Community Roundup: Sept. 21

Rokeby Museum seeking new members for board of trustees

Rokeby Museum has openings for new members of its board of trustees starting in January 2024.
Trustees serve a three-year term for the 90-acre National Historic Landmark and Underground Railroad site in Ferrisburgh.

The Rokeby Museum is committed to social justice, diversity, inclusion and historic preservation and interpretation of the Robinson family’s homestead in a historical context. Submit letters of interest by Oct. 9 to executive director Lindsay Houpt-Varner at [email protected]. More information about the museum.

Final $1.9 million in COVID relief distributed to creative sector

The Vermont Arts Council announced $1,931,000 in awards to 85 creative sector organizations and businesses in its final round of funding through the Creative Futures Grant program, marking the end of this unprecedented investment in Vermont’s creative sector. The program has distributed more than $8.8 million to 233 organizations and businesses across the state since December 2022.

Three of those 85 recipients were from Charlotte — Clemmons Family Farm and Vermontfare, Inc., each received $45,000 and Woody Keppel SP received $5,000.

Supported by funds from Vermont’s share of the American Rescue Plan Act, the program aims to provide relief to one of the state’s economic sectors hit hardest by COVID. Funding of up to $200,000 was available to Vermont-based creative economy nonprofits and for-profit entities, including sole proprietors, demonstrating economic harm caused by or exacerbated by the pandemic.

Distributions were made in three rounds, which began in January 2023. Applications that were not funded in one round could be reconsidered in subsequent rounds.

Applications were evaluated by external review panels for severity of pandemic harm, community and cultural impact, and economic impact.

Of the 85 recipients, 38 were nonprofits and 47 were for-profits. Recipients were from across Vermont and represented all seven segments of the creative economy: performing arts; visual arts and crafts; culture and heritage; design; film and media; literary arts and publishing; and specialty foods. The highest category was performing arts with 37 recipients.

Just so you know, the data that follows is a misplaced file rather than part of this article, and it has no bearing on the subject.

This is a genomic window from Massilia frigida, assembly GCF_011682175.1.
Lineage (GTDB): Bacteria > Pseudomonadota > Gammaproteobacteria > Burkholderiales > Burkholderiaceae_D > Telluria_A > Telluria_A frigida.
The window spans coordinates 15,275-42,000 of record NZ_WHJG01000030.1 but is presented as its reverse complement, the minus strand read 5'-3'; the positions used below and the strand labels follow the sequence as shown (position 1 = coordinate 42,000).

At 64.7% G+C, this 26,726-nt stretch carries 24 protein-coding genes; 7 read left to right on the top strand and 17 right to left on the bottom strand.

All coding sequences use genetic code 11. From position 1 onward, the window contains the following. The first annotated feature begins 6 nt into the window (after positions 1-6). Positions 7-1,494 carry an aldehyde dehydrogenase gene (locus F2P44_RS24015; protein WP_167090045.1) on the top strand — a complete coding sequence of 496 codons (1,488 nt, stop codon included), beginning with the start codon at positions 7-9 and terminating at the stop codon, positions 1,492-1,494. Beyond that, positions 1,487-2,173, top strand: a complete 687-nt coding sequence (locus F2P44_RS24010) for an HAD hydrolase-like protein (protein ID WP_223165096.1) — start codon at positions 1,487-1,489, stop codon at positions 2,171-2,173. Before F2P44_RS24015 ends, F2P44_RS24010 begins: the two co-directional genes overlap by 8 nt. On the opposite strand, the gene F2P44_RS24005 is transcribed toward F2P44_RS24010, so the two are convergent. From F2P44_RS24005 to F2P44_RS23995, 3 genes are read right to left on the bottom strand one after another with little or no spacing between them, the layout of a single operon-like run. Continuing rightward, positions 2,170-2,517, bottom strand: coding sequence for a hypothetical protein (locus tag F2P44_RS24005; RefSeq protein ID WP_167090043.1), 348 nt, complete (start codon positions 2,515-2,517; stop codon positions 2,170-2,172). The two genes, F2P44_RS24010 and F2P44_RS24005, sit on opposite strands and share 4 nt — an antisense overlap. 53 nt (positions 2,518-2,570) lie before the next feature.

“This historic investment enables business and nonprofits in Vermont’s important creative sector to find their footing once again and plan for the future,” said Vermont Arts Council executive director Susan Evans McClure.

It’s fall which means it’s SCHIP application season

The autumn deadline for SCHIP (Shelburne Charlotte Hinesburg Interfaith Projects) grant applications is Sunday, Oct. 15. Many non-profits have used their awarded funds to improve the lives of our neighbors and strengthen our communities.

Grants range from a few hundred to several thousand dollars. In addition to our standard grant process for grants up to $3,000, the organization is adding a major grant category for up to $15,000 to fund the necessary seed money to be used for future self-sustaining projects.

Applicant requirements:

  • Be a 501c(3) or submit the application through such an organization.
  • Projects must serve residents of Shelburne, Charlotte or Hinesburg.
  • Funds may not be applied to annual operating budgets or permanent staffing.
  • Major grants also require a detailed business plan.
    For specific requirements and to obtain an application, go to